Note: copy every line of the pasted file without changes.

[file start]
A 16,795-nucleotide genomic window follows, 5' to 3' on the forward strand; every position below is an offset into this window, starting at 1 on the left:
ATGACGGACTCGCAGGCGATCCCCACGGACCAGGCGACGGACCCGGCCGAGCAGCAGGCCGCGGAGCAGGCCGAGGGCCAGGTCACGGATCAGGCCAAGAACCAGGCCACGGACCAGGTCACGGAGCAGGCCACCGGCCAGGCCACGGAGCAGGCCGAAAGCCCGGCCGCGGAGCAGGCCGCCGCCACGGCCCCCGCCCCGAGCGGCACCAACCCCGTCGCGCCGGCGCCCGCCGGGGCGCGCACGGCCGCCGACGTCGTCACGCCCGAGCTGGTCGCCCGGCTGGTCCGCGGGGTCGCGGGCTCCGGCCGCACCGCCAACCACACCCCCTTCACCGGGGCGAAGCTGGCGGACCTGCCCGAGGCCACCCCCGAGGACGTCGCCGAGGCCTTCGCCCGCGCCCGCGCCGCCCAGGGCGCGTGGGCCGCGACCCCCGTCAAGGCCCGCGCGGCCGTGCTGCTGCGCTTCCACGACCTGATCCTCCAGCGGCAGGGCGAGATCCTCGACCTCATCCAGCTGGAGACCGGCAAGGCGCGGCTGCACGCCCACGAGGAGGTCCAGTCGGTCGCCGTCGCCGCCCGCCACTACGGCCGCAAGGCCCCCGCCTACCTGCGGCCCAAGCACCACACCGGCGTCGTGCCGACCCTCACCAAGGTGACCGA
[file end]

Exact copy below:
A 16,795-nucleotide genomic window follows, 5' to 3' on the forward strand; every position below is an offset into this window, starting at 1 on the left:
ATGACGGACTCGCAGGCGATCCCCACGGACCAGGCGACGGACCCGGCCGAGCAGCAGGCCGCGGAGCAGGCCGAGGGCCAGGTCACGGATCAGGCCAAGAACCAGGCCACGGACCAGGTCACGGAGCAGGCCACCGGCCAGGCCACGGAGCAGGCCGAAAGCCCGGCCGCGGAGCAGGCCGCCGCCACGGCCCCCGCCCCGAGCGGCACCAACCCCGTCGCGCCGGCGCCCGCCGGGGCGCGCACGGCCGCCGACGTCGTCACGCCCGAGCTGGTCGCCCGGCTGGTCCGCGGGGTCGCGGGCTCCGGCCGCACCGCCAACCACACCCCCTTCACCGGGGCGAAGCTGGCGGACCTGCCCGAGGCCACCCCCGAGGACGTCGCCGAGGCCTTCGCCCGCGCCCGCGCCGCCCAGGGCGCGTGGGCCGCGACCCCCGTCAAGGCCCGCGCGGCCGTGCTGCTGCGCTTCCACGACCTGATCCTCCAGCGGCAGGGCGAGATCCTCGACCTCATCCAGCTGGAGACCGGCAAGGCGCGGCTGCACGCCCACGAGGAGGTCCAGTCGGTCGCCGTCGCCGCCCGCCACTACGGCCGCAAGGCCCCCGCCTACCTGCGGCCCAAGCACCACACCGGCGTCGTGCCGACCCTCACCAAGGTGACCGA